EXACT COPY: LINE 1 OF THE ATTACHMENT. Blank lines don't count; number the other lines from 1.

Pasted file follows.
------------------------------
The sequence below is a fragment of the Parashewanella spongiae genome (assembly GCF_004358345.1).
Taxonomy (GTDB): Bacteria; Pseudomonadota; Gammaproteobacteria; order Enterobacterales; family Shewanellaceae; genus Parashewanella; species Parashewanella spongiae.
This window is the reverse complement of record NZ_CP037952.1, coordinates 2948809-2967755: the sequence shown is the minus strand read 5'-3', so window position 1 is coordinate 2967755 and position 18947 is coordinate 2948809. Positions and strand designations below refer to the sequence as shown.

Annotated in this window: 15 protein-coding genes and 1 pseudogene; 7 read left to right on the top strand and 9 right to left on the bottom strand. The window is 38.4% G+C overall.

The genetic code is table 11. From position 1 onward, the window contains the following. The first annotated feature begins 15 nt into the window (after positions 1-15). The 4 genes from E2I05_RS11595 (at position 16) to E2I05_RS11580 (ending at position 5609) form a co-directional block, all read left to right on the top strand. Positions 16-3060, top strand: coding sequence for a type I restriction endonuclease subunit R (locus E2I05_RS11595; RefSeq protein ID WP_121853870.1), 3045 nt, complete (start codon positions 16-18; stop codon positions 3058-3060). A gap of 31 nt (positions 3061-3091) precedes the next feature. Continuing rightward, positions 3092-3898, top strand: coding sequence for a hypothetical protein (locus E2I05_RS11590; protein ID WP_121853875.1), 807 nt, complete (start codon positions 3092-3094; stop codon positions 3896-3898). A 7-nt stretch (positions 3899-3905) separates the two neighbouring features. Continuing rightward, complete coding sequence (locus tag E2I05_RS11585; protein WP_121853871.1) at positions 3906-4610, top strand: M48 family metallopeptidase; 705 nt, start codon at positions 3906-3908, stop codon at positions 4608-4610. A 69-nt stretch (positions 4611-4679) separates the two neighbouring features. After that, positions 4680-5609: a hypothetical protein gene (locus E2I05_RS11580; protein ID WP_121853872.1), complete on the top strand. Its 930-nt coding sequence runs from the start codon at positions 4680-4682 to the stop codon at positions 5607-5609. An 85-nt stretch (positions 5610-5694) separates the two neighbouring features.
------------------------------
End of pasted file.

The sequence below is a fragment of the Parashewanella spongiae genome (assembly GCF_004358345.1).